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Dish: The Inside Story on the World of Gossip

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Jeannette Walls, Dish: The Inside Story on the World of Gossip

Dish: The Inside Story on the World of Gossip, MSNBC’s Jeannette Walls’ hyperbolic history of the rumor biz, opens with Internet skank Matt Drudge, who ”hijacked the news” when he broke the Clinton-Lewinsky affair, leaving the networks no choice but to follow his lead. She packs Drudge into a half-baked societal tract about the democratic new technology that allows anybody to be a ”citizen reporter,” free to post scandals ”too juicy to ignore and too tawdry to explore” without the interference of prudish editors. In other words, the PC police made him do it.

When not similarly straining to put People (guilty of making celebrity journalism mainstream), ”lusty, busty Tina Brown” (guilty of making it upscale in Vanity Fair), and Steve Dunleavy (guilty of guerrilla tactics on ”A Current Affair”) into meaningful social contexts, Walls’ book is informative if not entirely self-assured. A perfunctory paragraph on 15th-century B.C. cuneiform tablets and arrest reports from 1830s American penny presses seems an embarrassing afterthought.

Though it’s fun to learn the history of the National Enquirer — created in 1957 when a newspaper publisher observed bystanders swarming around a car crash and was inspired to turn his struggling weekly into a gore-exploitation rag — it would have been nice if she’d also explained how the word ”tabloid,” which originally referred only to a newspaper’s size, came to have such sleazy connotations.

”Dish” is at its best when detailing the often-ignominious backgrounds of some of today’s most ubiquitous news figures (though Walls’ use of the past tense when writing about peers like Drudge, Barbara Walters, Geraldo Rivera, and Liz Smith smacks of wishful thinking). For example, long before ”60 Minutes,” Mike Wallace was a radio actor and TV-game-show host whose big break was” Night Beat,” a 1956 ”sex and scandal” talk show on New York’s WABC.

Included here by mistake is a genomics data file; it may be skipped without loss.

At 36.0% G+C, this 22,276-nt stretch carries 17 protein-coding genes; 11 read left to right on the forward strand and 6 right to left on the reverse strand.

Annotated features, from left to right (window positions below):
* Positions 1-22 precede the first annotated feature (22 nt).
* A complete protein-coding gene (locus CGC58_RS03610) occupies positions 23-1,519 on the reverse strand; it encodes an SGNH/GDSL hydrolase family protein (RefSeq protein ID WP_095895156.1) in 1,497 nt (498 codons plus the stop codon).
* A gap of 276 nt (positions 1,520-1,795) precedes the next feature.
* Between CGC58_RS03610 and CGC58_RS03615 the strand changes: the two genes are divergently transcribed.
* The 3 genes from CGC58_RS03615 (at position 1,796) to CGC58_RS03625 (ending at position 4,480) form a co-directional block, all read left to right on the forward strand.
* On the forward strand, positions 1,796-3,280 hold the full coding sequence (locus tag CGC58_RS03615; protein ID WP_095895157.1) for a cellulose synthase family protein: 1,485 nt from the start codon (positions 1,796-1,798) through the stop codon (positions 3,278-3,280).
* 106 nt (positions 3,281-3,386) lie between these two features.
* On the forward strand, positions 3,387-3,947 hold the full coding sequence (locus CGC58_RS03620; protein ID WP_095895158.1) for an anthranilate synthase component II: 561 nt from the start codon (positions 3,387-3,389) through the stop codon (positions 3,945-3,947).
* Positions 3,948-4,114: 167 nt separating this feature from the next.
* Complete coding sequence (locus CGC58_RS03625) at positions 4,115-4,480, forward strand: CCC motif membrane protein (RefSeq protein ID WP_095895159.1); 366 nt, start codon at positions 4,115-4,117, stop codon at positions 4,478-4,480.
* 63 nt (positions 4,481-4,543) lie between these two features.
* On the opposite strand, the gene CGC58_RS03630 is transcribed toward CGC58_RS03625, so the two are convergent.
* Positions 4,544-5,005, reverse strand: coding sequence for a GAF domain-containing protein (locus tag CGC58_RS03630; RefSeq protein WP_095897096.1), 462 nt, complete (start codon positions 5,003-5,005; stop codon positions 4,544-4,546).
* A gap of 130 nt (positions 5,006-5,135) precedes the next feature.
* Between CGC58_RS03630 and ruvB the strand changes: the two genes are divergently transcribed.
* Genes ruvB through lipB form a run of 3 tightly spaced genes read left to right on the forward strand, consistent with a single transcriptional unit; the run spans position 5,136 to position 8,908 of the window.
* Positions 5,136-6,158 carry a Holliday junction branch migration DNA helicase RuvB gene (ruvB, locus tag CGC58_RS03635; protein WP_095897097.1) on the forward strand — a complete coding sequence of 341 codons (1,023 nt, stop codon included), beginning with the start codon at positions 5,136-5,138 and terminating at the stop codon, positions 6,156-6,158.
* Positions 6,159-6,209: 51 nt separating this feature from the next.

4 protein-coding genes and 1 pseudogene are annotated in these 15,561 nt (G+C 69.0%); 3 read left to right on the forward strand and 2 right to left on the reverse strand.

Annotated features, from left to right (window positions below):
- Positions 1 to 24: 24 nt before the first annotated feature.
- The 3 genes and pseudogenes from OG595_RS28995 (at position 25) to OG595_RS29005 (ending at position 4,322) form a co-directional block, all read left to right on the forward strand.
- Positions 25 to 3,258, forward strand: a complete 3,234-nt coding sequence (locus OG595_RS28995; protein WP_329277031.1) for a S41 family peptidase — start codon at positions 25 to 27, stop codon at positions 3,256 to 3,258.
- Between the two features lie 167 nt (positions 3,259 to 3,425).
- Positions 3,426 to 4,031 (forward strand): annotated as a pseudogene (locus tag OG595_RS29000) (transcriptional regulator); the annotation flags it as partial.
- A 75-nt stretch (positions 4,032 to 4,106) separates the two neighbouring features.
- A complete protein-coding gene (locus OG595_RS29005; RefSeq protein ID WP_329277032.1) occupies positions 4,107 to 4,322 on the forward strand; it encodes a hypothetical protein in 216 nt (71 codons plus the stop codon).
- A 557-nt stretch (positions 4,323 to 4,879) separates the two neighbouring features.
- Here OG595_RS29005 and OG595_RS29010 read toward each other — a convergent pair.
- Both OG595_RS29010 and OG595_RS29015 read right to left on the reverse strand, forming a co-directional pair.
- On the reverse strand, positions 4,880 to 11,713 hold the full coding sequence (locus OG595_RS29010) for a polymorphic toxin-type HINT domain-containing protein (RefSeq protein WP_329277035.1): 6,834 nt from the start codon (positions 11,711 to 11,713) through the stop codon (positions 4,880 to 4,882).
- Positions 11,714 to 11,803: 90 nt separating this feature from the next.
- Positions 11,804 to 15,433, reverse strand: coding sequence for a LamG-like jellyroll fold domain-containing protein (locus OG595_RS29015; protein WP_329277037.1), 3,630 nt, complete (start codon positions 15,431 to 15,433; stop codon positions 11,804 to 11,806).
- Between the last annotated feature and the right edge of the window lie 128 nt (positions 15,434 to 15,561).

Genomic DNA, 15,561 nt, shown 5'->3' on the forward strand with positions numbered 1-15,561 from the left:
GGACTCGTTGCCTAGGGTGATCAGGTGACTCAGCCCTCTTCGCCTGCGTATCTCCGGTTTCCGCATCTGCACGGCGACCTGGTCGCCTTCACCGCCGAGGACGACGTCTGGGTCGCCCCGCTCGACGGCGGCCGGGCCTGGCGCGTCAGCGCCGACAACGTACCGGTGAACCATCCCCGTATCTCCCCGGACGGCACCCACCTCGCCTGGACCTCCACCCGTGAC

Also thorough is her chapter on the rise of ”the gatekeepers,” publicists like Pat Kingsley, Peggy Siegal, and Nancy Seltzer, who rose to power in the 1980s when demand for stars — from magazines, newspapers, and TV shows — outstripped the supply. ”It was, quite simply, a seller’s market,” says Walls, ”and Kingsley began to set the terms. She would withhold her clients, seeing who would offer the best deal: the most favorable coverage, the most flattering photographs.” Sometimes stars got photo approval or even writer approval. According to Walls, Kingsley’s client Tom Cruise ”once rejected fourteen writers before agreeing to sit for a Rolling Stone profile.”

In the end, ”Dish” never delivers any real bombshells, and its relentlessly garrulous tone eventually becomes anesthetizing. Walls seems more comfortable chronicling the petty rivalries and jaded machinations of the media than she does squeezing rehashed watersheds like the death of Elvis and the O.J. Simpson trial for broader significance. That makes ”Dish ”more appetizer than main course — not substantial enough to be filling, but strewn with delicious tidbits nonetheless.